Friday, March 26, 2010

Have You Ever Met a Crazy Person?

I'm a pastor. Most of you know this by now. Because of this vocation, I find my self in situations that most people would not find themselves on a regular basis. That's the nature of the vocation. Pastors are called to minister to people in their most dire times, sometimes in circumstances that are not the norm, or at least not the norm as some would understand it.

Because of my vocation, I was at a in-patient behavioral health facility yesterday. Meaning, a mental health hospital. I'm not sure if you've ever been to one before, but yesterday wasn't my first time. I was a mental health counselor in the Army, so it wasn't that new to me, except yesterday was a bunch of civilians, not Army soldiers.

I had lunch there yesterday, and I was able to sit and watch the people that were there. All ages represented. All races represented. All socio-economic statuses represented. There was just a huge cross section of humanity there yesterday as far as I could tell.

As I was sitting there eating lunch and watching the other people, I couldn't help but think- most people would think that people who were in a hospital for reasons associated with their mind would look or act crazy.

Here's the interesting part- they all looked normal. They looked like people I knew, or had seen before. It wasn't like one flew over the coo-coo's nest, it was like being in a checkout line at the local supermarket. It was just full of people.

There is a stigma attached to people who have 'mental issues' and I don't really think its fair. We go and see someone in the hospital for being stupid on a camping trip and they break their leg and we think nothing of it. But if you have someone you know who has to go to the hospital because of something associated with the brain, and the perception of that person is totally different.

Mental illness is real. It affects a lot of people and is serious stuff. When we minimize it or talk down about it, we are condemning people who are truly in crisis that are in need of professional help. We should be supportive of them and realize that given certain circumstances, any of us, or our loved ones could end up in the same place.

What's the nugget for today? Don't be judgmental about people that are in need of behavioral health support. There may be interpersonal or medical conditions that are causing it that you may not know or understand. Yes, God can heal them or us of any condition, but when we pass judgement on these people, we run the risk of disenfranchising them from the grace of God because we have decided that they are 'crazy'.

Jesus ministered to people with conditions of the mind. Paul stated that we could transform ourselves by the renewing of our mind. Be a person who keeps a strong focus on the Lord, his love and his grace. Extend that same level of grace to those who are in a situation that necessitates support from professional mental health services. They are people just like you and me.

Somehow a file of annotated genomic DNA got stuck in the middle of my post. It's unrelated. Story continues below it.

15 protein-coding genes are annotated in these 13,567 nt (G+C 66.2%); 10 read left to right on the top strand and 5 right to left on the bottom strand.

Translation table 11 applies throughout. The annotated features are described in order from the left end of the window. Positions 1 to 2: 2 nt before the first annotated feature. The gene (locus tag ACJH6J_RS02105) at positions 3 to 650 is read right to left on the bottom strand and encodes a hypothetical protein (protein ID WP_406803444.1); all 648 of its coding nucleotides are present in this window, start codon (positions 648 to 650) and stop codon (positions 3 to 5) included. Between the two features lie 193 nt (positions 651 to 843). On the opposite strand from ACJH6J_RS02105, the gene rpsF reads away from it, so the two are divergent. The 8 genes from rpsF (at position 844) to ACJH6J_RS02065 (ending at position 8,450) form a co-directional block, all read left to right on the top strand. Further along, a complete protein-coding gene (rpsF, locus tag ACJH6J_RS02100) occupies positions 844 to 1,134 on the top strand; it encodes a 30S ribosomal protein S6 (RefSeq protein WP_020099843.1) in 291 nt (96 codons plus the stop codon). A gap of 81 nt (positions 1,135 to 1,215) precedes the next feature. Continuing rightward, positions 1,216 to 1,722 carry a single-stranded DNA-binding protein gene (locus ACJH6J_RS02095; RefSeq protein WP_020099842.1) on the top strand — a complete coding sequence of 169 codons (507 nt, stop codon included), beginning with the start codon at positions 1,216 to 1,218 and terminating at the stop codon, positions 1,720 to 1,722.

Be blessed


  1. Funny you should ask, but yes, I've been in a similar place. It's even more obvious when they take your shoe laces and lock the doors behind you that even the craziest person in there is no worse than you. I am not ashamed of where I was because I needed to be there.

    For me, it was praying with a drug burnout who wasn't lucid in group therapy on my last day as an in-patient that began to soften my judgment of myself. This older man got in fights with one of the younger men almost daily during the week I was there. This man, a lost cause by our cultural standards, had kind and lucid words of encouragement for me. He talked about God is daughter. He asked me to pray since he had trouble with words. I went and held his hand and prayed aloud then he started to say the sinner's prayer in this clear voice like he must have said in some church as a child. Just like me. I can easily say the experience was top five in my list of moments I felt closest to God. Funny thing, knowing at once that man does not consciously remember me but also that I will meet him in heaven one day when we will both be healed.

  2. It does take an extra dose of compassion to deal with someone with a mental issue (e.g. depression). You can't see physical evidence of their pain and thus have to have enough faith and love to believe their pain is real.

  3. How many people don't seek help because they don't want the stigma of being labeled crazy. It is sad to think that people feel that way & that they have to go through all the pain & suffering. I have dealt with this issue for many years with family & friends. Depression can manifest itself into physical pain & illness. The best thing besides prayer is to make sure they get the help & support they need; otherwise the results can be devastating. Dani